Looking back at an ancient art still seen on the Fylde coast
They are still a familiar sight of the summer.
They can be found dancing at various galas, fetes and festivals at weekends throughout the season across the whole of the Fylde coast.
They are instantly recognisable – with their bright-costumes, high-step and semaphore, and their batons and sticks in neat rows and geometric patterns.
Fit as sportsmen, they prance unceasingly through town and village streets, following rose queens and their retinues and the brass bands.
They are of course Morris dancers and clog dancers.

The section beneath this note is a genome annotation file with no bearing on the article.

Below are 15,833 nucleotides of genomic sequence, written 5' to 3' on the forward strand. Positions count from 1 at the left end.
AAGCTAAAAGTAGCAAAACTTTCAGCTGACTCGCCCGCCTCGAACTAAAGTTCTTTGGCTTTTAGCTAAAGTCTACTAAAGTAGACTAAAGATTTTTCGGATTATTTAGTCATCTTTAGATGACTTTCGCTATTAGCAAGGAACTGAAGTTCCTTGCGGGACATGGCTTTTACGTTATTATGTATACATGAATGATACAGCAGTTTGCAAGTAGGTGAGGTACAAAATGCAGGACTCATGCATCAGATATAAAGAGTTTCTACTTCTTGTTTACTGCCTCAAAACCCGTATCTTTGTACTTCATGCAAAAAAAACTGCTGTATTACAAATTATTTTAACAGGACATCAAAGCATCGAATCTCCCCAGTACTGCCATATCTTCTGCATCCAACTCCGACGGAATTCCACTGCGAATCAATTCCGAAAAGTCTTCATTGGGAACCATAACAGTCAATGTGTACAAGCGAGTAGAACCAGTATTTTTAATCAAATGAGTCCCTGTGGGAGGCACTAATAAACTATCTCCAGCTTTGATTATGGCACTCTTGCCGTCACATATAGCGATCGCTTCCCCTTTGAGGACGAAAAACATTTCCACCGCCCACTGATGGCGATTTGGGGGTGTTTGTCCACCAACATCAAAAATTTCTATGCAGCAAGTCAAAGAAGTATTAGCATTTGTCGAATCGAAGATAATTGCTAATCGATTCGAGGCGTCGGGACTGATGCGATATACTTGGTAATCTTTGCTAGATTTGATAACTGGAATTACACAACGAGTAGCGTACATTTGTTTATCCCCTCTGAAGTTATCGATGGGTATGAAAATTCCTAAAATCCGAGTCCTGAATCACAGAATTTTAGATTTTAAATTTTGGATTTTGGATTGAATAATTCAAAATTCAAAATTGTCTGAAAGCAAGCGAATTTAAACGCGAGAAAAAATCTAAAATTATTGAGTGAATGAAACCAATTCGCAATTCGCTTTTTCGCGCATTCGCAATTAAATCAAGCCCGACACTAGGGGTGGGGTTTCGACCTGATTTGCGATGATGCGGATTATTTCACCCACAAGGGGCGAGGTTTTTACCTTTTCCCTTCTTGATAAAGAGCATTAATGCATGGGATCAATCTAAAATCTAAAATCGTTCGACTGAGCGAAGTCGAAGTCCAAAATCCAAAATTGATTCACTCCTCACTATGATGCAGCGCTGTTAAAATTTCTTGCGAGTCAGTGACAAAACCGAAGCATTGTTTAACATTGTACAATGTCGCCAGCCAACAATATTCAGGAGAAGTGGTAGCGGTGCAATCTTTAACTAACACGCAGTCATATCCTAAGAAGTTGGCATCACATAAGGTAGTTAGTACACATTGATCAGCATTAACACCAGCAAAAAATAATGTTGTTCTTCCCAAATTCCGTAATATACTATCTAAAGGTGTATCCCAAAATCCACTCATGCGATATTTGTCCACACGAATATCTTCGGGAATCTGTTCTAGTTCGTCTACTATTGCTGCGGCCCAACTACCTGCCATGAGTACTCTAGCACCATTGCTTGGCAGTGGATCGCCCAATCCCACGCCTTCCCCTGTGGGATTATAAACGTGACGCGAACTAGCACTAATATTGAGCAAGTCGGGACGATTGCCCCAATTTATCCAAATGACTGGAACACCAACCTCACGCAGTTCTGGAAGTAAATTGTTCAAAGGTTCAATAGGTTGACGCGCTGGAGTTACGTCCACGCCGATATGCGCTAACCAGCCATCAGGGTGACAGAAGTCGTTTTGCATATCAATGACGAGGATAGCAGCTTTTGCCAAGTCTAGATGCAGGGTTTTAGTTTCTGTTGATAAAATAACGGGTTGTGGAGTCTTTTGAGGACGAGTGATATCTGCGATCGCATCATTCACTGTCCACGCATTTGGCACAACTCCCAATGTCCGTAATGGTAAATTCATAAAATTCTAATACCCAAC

But did you know the original Morris dancing was considerably more belligerent – and it has its roots in war?
A form of folk dancing with bells and fluttering ribbons, was at first part of a Lenten or Whitsuntide ceremony – a fertility rite which had pagan origins and was no doubt Christianised as time went by.
The name ‘Morris’ stems from the 14th and 15th centuries when there was a close contact between England and France.
In the south of France, the spring rituals included a fight between good and evil – a ‘battle’ between the Moors (who invaded across the Mediterranean from the North Africa coast) and Christians. Such contests became known as Mauresque or Morisca. Soldiers and foreign travellers saw them, liked them and brought them back to include their own folk dancing. Mauresque became Morris en route.
The contests between good and evil have long since been forgotten – the rhythm and tune of the dance has become more important, often linked with Scottish airs.